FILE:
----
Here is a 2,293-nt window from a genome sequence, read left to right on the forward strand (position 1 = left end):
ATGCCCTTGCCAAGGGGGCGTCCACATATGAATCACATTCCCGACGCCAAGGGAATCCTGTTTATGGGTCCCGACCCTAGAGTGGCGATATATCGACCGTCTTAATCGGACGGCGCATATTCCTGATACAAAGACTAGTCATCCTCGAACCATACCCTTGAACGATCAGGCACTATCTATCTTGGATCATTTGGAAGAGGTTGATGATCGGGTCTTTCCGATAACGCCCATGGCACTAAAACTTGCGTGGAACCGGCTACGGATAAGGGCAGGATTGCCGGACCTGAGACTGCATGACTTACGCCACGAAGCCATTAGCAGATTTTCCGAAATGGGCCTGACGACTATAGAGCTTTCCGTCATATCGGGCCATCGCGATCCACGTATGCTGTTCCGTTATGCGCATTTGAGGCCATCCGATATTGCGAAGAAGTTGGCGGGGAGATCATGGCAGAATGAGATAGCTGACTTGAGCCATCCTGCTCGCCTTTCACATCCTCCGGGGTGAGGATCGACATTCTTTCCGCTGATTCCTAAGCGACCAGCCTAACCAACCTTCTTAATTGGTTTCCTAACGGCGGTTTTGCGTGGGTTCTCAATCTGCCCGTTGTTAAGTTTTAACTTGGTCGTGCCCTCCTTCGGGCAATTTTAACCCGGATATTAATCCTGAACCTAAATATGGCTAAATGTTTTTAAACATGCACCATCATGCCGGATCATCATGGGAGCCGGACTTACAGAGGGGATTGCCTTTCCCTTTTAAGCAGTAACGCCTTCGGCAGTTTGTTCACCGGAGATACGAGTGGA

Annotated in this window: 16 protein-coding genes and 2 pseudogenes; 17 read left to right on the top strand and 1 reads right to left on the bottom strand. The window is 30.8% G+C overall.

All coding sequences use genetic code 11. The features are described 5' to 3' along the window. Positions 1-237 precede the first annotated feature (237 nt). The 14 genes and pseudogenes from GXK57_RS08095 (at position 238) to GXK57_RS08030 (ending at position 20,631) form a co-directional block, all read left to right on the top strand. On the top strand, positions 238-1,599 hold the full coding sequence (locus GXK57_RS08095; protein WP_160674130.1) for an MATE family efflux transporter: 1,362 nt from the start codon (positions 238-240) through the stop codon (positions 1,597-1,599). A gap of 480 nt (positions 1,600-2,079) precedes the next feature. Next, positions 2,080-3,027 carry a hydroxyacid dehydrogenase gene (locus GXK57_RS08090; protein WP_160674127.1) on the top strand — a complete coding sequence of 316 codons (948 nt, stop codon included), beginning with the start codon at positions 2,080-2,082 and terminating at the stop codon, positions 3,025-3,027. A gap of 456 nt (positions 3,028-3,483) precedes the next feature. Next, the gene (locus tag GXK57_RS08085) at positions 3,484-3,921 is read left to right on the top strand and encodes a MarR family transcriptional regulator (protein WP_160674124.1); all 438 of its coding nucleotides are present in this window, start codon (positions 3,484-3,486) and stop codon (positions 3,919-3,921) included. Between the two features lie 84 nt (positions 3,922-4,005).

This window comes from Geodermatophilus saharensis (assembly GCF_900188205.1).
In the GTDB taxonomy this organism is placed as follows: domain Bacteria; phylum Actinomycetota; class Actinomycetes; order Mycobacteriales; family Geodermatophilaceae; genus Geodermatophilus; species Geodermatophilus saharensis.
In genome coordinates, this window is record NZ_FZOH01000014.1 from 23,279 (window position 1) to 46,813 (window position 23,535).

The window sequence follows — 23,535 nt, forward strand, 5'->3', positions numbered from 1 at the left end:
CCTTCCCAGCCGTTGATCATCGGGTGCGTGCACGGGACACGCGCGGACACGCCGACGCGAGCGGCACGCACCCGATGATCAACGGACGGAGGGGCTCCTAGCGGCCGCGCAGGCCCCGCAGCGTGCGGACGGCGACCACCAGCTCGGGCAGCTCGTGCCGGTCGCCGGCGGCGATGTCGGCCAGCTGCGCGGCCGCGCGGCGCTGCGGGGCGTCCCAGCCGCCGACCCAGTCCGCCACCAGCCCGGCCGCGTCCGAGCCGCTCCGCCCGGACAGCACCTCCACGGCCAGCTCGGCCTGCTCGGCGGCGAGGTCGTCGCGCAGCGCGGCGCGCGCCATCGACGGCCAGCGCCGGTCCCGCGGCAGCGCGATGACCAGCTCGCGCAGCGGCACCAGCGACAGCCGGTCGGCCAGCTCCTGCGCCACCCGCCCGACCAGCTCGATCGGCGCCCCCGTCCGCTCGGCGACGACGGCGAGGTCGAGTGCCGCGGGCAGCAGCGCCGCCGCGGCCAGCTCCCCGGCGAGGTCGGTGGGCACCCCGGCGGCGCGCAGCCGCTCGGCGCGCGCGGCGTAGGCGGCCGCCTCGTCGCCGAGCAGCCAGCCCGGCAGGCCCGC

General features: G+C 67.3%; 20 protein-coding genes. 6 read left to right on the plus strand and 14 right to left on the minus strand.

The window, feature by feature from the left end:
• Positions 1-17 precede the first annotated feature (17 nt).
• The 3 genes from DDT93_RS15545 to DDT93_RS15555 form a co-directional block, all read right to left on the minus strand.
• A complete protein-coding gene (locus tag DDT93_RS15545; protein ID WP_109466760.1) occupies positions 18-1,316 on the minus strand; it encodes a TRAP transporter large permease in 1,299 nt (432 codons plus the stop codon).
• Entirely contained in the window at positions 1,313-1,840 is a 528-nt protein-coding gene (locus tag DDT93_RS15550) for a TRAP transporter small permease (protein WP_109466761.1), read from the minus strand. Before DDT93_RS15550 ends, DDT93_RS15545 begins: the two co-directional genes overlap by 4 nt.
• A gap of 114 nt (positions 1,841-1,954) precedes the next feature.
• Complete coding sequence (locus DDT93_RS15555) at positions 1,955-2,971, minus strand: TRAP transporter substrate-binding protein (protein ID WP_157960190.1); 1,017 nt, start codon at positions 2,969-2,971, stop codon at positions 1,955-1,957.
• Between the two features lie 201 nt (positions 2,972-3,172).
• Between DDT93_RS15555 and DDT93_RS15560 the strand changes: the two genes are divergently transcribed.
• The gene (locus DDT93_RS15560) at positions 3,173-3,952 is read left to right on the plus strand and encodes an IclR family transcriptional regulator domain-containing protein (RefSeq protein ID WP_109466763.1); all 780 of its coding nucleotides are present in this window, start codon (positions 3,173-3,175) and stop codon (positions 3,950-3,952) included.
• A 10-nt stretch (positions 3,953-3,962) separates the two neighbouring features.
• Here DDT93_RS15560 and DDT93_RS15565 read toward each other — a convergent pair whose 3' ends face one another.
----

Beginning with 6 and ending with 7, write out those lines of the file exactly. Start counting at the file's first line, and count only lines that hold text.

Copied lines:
In the GTDB taxonomy this organism is placed as follows: domain Bacteria; phylum Actinomycetota; class Actinomycetes; order Mycobacteriales; family Geodermatophilaceae; genus Geodermatophilus; species Geodermatophilus saharensis.
In genome coordinates, this window is record NZ_FZOH01000014.1 from 23,279 (window position 1) to 46,813 (window position 23,535).